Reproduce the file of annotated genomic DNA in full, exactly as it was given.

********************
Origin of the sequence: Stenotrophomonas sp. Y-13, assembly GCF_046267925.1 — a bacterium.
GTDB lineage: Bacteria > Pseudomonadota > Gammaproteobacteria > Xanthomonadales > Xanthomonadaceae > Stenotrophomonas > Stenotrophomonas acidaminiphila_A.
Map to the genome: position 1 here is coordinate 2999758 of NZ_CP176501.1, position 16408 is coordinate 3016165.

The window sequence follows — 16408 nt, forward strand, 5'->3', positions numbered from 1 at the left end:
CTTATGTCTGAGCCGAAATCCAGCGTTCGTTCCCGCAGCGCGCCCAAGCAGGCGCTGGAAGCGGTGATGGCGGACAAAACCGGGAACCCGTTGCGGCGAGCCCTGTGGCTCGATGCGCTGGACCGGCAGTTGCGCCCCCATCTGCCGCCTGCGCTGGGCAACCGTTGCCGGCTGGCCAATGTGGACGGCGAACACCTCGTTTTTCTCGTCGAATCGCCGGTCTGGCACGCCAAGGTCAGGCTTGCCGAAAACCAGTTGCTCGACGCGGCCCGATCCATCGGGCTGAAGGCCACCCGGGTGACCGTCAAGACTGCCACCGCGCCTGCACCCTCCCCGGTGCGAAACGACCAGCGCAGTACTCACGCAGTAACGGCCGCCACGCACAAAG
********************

Origin of the sequence: Stenotrophomonas sp. Y-13, assembly GCF_046267925.1 — a bacterium.
GTDB lineage: Bacteria > Pseudomonadota > Gammaproteobacteria > Xanthomonadales > Xanthomonadaceae > Stenotrophomonas > Stenotrophomonas acidaminiphila_A.
Map to the genome: position 1 here is coordinate 2999758 of NZ_CP176501.1, position 16408 is coordinate 3016165.

The window sequence follows — 16408 nt, forward strand, 5'->3', positions numbered from 1 at the left end:
CTTATGTCTGAGCCGAAATCCAGCGTTCGTTCCCGCAGCGCGCCCAAGCAGGCGCTGGAAGCGGTGATGGCGGACAAAACCGGGAACCCGTTGCGGCGAGCCCTGTGGCTCGATGCGCTGGACCGGCAGTTGCGCCCCCATCTGCCGCCTGCGCTGGGCAACCGTTGCCGGCTGGCCAATGTGGACGGCGAACACCTCGTTTTTCTCGTCGAATCGCCGGTCTGGCACGCCAAGGTCAGGCTTGCCGAAAACCAGTTGCTCGACGCGGCCCGATCCATCGGGCTGAAGGCCACCCGGGTGACCGTCAAGACTGCCACCGCGCCTGCACCCTCCCCGGTGCGAAACGACCAGCGCAGTACTCACGCAGTAACGGCCGCCACGCACAAAG